Do you have an older furry feline companion at home that seems to be not quite so agile as they used to be? Maybe they’ve stopped walking outside with you to collect the mail. Don’t play in the garden quite so much as they used to? Feline arthritis (osteoarthritis) is one of the most underdiagnosed conditions in our feline friends.
Arthritis is usually a result of ongoing wear and tear and instability in joints with the most affected joints in the cat being elbows, hips and spine. Arthritis occurs when joint cartilage deteriorates and synovial fluid (the fluid in our joints) loses its lubricating properties so the movement of bone becomes less smooth, leading to discomfort and reduced mobility.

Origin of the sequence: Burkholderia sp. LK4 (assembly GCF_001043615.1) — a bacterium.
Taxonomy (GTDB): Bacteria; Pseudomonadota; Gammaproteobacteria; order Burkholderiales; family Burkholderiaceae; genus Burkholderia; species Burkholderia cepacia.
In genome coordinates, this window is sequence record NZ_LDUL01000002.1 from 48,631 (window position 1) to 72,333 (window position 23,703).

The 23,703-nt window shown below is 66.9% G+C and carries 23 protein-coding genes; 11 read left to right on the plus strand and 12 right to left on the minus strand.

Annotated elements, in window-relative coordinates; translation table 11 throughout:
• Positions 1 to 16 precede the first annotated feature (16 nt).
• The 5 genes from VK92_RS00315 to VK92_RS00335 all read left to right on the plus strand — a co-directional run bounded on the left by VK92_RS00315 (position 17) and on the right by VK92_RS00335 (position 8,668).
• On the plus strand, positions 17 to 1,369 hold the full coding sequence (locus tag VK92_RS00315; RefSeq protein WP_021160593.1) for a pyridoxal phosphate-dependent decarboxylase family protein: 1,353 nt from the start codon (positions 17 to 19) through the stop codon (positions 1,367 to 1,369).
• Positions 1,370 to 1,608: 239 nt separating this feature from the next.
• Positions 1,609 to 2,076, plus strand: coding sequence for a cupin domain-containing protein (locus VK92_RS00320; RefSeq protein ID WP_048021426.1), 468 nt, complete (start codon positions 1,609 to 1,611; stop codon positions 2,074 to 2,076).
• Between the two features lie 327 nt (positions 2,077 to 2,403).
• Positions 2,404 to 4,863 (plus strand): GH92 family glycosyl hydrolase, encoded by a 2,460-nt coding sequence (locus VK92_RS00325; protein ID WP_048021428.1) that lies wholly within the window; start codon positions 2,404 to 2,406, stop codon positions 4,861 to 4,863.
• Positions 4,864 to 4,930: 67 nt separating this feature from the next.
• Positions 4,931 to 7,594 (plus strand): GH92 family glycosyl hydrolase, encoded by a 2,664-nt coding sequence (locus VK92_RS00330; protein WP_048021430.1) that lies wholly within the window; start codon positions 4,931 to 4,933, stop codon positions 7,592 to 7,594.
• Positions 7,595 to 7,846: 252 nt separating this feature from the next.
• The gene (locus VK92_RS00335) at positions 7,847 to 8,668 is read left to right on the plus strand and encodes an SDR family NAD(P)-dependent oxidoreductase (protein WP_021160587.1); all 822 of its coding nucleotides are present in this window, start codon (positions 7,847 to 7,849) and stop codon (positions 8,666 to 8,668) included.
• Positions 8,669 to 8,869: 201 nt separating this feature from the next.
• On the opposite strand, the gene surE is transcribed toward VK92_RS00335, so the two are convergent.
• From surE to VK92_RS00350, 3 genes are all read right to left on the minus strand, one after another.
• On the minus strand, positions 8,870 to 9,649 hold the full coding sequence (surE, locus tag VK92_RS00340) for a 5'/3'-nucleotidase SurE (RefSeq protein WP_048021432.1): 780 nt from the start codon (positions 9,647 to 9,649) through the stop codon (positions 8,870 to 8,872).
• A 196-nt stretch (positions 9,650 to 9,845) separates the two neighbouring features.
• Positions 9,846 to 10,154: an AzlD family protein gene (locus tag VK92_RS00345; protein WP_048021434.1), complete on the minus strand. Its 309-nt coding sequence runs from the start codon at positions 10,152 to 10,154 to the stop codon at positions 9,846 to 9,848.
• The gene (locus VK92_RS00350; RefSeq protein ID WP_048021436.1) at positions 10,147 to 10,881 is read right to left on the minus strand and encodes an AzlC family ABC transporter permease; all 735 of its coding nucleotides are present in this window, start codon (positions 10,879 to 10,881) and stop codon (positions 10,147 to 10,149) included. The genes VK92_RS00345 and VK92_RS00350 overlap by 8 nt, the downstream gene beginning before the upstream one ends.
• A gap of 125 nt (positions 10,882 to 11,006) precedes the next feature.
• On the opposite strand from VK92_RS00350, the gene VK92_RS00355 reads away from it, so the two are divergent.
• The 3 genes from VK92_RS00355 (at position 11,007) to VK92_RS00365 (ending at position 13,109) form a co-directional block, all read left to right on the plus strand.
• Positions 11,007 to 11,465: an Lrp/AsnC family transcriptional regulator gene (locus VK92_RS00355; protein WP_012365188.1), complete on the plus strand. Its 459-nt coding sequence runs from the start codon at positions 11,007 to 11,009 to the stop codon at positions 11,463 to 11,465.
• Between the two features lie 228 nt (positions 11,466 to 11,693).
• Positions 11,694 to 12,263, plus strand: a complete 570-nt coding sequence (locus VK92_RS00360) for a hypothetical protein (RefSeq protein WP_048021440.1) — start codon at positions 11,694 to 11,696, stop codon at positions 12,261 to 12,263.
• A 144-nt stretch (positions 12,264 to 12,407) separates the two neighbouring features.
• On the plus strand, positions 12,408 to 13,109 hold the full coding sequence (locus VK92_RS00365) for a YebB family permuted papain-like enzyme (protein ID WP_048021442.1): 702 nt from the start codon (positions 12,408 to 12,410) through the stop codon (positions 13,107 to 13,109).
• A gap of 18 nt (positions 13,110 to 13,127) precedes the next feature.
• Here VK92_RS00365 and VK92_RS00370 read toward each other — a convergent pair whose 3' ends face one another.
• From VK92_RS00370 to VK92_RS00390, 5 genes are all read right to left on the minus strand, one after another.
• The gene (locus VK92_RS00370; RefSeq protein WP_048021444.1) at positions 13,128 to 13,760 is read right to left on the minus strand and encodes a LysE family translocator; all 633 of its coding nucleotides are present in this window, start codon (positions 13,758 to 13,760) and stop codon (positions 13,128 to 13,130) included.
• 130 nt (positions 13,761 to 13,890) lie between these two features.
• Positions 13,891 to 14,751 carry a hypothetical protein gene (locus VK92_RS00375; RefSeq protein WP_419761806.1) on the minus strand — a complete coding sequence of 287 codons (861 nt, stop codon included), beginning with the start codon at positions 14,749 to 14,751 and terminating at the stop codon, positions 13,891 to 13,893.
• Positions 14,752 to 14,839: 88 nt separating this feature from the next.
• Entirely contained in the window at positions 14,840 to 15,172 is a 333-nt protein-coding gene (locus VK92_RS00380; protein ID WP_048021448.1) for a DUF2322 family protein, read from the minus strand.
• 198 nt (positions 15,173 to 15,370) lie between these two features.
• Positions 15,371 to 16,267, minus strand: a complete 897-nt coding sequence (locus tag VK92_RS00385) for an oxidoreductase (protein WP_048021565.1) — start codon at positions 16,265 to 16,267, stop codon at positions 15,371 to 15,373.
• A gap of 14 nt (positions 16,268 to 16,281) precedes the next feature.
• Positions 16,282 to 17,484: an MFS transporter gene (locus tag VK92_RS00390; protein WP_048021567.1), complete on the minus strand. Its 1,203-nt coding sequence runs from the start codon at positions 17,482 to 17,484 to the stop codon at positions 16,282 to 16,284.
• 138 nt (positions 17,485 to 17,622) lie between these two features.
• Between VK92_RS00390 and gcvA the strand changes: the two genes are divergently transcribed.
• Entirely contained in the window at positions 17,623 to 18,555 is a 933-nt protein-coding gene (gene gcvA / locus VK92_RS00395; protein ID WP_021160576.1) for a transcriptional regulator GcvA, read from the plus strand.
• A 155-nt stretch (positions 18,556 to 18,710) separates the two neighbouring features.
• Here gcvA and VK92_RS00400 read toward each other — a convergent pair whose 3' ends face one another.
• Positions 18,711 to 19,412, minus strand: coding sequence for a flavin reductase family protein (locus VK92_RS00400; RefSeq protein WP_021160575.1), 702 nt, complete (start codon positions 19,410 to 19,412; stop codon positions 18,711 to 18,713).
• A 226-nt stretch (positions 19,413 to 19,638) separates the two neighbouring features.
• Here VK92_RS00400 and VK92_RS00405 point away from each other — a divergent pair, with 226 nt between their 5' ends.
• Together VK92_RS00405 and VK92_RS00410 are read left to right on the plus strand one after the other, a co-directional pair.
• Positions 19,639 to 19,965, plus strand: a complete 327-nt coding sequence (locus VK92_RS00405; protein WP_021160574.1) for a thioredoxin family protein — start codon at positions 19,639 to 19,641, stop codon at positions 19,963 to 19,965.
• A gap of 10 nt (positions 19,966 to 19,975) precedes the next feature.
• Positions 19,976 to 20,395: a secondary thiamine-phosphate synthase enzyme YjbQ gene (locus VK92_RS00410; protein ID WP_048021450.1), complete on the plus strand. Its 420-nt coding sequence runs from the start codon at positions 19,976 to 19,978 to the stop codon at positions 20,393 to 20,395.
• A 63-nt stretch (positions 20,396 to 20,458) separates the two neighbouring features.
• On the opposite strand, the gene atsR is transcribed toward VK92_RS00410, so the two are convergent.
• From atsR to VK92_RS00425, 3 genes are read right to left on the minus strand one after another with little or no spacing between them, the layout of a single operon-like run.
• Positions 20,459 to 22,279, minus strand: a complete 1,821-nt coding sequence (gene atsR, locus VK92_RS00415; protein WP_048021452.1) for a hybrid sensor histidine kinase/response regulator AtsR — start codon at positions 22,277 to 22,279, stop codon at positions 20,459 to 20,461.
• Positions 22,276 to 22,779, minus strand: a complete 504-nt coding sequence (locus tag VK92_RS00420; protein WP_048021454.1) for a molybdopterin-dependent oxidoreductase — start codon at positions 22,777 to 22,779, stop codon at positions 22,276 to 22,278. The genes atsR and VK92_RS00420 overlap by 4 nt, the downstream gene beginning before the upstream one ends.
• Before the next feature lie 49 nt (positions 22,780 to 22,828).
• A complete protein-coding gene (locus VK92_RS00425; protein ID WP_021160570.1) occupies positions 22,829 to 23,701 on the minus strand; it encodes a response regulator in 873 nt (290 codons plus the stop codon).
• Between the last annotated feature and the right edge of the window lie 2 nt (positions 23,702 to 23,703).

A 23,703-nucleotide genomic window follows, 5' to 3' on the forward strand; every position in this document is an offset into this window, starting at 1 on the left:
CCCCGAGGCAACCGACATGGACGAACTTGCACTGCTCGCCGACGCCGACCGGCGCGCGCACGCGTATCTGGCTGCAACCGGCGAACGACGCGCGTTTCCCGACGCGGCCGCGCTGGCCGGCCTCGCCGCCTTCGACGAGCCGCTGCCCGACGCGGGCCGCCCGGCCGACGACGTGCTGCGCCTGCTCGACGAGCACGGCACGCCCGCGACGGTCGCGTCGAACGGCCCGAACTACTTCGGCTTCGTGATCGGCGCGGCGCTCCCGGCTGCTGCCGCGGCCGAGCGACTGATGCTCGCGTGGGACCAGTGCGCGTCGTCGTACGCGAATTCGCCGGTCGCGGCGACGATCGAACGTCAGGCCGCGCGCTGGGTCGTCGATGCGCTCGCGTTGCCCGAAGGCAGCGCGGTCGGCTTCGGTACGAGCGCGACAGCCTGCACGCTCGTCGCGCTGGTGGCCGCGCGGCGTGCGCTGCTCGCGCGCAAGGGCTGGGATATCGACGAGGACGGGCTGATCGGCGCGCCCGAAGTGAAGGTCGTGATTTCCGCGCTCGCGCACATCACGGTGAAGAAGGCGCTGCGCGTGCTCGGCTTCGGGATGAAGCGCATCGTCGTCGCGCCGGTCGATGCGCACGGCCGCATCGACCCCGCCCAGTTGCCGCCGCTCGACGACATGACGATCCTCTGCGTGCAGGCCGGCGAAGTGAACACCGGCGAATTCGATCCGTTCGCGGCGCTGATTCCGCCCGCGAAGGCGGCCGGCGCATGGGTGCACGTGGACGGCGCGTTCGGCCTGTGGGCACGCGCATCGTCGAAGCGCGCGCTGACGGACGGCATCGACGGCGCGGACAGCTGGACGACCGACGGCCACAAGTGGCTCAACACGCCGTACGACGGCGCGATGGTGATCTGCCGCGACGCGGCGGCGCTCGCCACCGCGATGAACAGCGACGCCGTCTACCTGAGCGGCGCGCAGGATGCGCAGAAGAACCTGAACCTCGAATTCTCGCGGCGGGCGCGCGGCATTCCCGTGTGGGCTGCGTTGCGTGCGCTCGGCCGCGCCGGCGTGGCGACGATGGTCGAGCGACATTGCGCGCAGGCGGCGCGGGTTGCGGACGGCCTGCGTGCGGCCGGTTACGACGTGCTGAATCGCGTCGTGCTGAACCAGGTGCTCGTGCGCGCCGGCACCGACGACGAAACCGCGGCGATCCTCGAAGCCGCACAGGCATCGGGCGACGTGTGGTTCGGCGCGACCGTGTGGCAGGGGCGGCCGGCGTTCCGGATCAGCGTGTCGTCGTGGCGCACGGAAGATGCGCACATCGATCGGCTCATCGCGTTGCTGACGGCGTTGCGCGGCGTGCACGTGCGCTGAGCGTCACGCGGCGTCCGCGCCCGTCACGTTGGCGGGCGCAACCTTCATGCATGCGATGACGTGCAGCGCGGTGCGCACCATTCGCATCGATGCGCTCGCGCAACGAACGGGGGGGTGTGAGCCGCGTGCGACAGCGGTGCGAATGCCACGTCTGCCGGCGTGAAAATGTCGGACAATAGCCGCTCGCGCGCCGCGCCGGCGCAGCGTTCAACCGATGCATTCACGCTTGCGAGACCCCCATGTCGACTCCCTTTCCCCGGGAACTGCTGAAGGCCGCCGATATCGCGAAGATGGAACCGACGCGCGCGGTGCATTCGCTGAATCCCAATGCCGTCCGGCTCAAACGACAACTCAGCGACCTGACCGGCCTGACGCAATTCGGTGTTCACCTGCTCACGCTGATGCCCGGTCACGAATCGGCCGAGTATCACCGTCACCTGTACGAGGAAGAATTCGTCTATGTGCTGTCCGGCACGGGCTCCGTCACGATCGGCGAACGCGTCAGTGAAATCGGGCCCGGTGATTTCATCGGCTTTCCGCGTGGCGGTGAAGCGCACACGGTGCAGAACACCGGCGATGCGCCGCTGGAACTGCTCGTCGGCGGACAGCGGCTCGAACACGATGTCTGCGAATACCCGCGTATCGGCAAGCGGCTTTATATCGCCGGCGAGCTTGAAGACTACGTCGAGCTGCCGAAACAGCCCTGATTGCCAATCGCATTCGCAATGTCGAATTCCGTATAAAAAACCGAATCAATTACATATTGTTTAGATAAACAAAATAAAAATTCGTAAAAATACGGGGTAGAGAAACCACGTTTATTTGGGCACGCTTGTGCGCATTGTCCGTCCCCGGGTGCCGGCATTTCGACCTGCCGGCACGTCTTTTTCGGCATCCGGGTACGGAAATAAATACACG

Signs of arthritis in cats can include:
- Reduced movement – not wanting to jump up and off beds, sleeping in lower positions, inability to crouch or squat to urinate and defecate, sometimes leading to toileting accidents
- Changes in grooming behaviour – reduced grooming that can cause a matted or ‘scurfy’ coat, or overgrooming leading to hair loss or self-trauma
- Changes in personality – more aggressive or not wanting to be patted or brushed
- Changes in activity levels
There are several treatment options for older cats with osteoarthritis including weight management, disease modifying osteoarthritic drugs (cartrophen), anti-inflammatories and pain killers as well as neutronceuticals and prescription diets, all which can play a role in keeping your feline companions more comfortable in their older years and colder months.
If you feels that your cat is exhibiting any of these symptoms please don’t hesitate to arrange an appointment with one of our veterinarians.